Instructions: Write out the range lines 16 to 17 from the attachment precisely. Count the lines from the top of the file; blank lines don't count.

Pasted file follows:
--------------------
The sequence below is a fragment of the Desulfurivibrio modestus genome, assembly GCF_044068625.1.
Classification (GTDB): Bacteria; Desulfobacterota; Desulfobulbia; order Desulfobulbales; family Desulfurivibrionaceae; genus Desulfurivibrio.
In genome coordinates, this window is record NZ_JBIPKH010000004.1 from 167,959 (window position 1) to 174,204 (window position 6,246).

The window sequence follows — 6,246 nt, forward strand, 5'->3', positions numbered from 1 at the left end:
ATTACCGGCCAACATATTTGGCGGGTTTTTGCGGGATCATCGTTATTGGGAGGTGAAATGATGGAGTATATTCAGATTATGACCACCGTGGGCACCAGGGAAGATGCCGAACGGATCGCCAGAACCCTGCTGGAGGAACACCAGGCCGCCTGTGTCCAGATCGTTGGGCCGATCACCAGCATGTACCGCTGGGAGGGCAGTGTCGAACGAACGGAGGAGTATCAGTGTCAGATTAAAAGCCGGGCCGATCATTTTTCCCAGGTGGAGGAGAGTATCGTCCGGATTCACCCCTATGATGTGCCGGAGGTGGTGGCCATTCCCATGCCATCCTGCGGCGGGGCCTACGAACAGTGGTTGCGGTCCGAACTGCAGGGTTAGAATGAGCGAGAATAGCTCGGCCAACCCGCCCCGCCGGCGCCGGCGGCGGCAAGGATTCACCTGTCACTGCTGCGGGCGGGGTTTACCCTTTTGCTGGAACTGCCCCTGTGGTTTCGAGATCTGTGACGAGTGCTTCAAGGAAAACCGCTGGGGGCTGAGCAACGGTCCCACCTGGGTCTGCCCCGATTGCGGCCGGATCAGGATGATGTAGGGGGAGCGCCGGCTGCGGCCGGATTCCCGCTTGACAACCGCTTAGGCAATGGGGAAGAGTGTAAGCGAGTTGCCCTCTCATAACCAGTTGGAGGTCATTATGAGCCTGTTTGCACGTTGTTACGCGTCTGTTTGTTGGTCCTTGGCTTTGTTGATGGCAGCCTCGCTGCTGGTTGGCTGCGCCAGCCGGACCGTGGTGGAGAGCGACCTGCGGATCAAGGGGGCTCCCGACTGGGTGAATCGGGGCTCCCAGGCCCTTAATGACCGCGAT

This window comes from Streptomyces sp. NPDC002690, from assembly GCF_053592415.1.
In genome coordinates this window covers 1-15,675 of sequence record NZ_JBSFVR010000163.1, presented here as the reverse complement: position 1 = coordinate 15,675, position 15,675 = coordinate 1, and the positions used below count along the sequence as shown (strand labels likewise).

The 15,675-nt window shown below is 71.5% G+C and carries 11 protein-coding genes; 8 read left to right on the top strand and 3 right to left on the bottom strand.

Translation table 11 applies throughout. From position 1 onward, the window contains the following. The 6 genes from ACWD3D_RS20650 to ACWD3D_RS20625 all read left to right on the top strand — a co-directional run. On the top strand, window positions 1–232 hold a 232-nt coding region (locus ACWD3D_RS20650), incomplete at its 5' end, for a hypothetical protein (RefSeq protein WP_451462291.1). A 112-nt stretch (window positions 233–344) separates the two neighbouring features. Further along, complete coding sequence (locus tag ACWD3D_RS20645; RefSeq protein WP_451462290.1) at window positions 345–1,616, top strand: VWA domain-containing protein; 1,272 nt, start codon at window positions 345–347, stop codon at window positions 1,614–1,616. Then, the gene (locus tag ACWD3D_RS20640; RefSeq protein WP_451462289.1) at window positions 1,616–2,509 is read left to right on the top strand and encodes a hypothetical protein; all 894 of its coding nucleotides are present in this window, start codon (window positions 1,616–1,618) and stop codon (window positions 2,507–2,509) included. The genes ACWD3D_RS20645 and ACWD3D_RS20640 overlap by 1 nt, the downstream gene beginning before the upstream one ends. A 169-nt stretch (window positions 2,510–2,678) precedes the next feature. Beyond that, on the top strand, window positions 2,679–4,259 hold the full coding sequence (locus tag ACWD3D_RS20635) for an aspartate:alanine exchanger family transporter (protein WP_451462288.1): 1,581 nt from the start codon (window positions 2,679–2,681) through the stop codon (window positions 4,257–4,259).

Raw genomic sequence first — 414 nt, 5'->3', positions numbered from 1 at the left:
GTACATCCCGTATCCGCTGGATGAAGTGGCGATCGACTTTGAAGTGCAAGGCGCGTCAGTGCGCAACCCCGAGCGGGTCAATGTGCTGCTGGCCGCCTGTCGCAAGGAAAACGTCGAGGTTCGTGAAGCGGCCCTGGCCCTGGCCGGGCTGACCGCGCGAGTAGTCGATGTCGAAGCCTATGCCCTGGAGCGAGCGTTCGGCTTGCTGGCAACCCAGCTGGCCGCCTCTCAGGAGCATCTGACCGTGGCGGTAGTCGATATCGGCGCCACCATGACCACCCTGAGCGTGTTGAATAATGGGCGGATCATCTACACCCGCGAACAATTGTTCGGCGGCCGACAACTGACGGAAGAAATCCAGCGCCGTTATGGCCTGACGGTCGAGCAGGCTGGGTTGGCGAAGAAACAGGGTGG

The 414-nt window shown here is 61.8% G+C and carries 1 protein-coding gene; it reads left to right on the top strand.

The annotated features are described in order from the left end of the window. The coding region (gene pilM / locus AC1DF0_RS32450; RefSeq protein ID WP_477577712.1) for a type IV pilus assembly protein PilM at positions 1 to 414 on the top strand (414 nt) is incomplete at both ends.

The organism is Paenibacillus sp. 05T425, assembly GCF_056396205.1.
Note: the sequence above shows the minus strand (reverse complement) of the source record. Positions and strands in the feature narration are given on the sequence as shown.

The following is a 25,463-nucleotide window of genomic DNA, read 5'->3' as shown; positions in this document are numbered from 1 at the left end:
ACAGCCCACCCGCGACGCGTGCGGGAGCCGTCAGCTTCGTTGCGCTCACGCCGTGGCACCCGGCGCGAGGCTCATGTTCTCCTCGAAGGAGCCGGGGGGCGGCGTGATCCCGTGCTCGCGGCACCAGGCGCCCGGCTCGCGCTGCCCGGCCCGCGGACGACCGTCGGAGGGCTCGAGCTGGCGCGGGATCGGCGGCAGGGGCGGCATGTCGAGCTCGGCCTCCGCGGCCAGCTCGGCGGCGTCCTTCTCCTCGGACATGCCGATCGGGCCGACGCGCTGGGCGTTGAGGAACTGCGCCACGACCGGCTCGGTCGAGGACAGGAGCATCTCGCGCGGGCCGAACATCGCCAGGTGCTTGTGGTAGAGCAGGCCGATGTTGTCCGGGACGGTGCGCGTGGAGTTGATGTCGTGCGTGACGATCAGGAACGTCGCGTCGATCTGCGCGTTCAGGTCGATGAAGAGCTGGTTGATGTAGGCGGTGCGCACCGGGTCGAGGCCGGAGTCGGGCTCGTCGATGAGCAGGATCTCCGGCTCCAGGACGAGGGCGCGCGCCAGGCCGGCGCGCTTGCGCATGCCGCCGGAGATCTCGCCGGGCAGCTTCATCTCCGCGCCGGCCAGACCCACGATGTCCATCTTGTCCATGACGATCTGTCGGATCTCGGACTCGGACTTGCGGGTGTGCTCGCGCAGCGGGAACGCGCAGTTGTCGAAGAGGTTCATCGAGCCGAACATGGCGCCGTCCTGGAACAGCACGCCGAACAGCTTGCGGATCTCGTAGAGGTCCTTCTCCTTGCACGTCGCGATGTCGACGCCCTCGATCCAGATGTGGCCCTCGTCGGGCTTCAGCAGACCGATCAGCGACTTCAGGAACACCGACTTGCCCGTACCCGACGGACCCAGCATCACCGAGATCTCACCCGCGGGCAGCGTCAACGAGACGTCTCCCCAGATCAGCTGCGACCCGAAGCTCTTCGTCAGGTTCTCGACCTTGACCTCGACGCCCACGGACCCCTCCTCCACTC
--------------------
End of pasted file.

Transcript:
The following is a 25,463-nucleotide window of genomic DNA, read 5'->3' as shown; positions in this document are numbered from 1 at the left end:
ACAGCCCACCCGCGACGCGTGCGGGAGCCGTCAGCTTCGTTGCGCTCACGCCGTGGCACCCGGCGCGAGGCTCATGTTCTCCTCGAAGGAGCCGGGGGGCGGCGTGATCCCGTGCTCGCGGCACCAGGCGCCCGGCTCGCGCTGCCCGGCCCGCGGACGACCGTCGGAGGGCTCGAGCTGGCGCGGGATCGGCGGCAGGGGCGGCATGTCGAGCTCGGCCTCCGCGGCCAGCTCGGCGGCGTCCTTCTCCTCGGACATGCCGATCGGGCCGACGCGCTGGGCGTTGAGGAACTGCGCCACGACCGGCTCGGTCGAGGACAGGAGCATCTCGCGCGGGCCGAACATCGCCAGGTGCTTGTGGTAGAGCAGGCCGATGTTGTCCGGGACGGTGCGCGTGGAGTTGATGTCGTGCGTGACGATCAGGAACGTCGCGTCGATCTGCGCGTTCAGGTCGATGAAGAGCTGGTTGATGTAGGCGGTGCGCACCGGGTCGAGGCCGGAGTCGGGCTCGTCGATGAGCAGGATCTCCGGCTCCAGGACGAGGGCGCGCGCCAGGCCGGCGCGCTTGCGCATGCCGCCGGAGATCTCGCCGGGCAGCTTCATCTCCGCGCCGGCCAGACCCACGATGTCCATCTTGTCCATGACGATCTGTCGGATCTCGGACTCGGACTTGCGGGTGTGCTCGCGCAGCGGGAACGCGCAGTTGTCGAAGAGGTTCATCGAGCCGAACATGGCGCCGTCCTGGAACAGCACGCCGAACAGCTTGCGGATCTCGTAGAGGTCCTTCTCCTTGCACGTCGCGATGTCGACGCCCTCGATCCAGATGTGGCCCTCGTCGGGCTTCAGCAGACCGATCAGCGACTTCAGGAACACCGACTTGCCCGTACCCGACGGACCCAGCATCACCGAGATCTCACCCGCGGGCAGCGTCAACGAGACGTCTCCCCAGATCAGCTGCGACCCGAAGCTCTTCGTCAGGTTCTCGACCTTGACCTCGACGCCCACGGACCCCTCCTCCACTC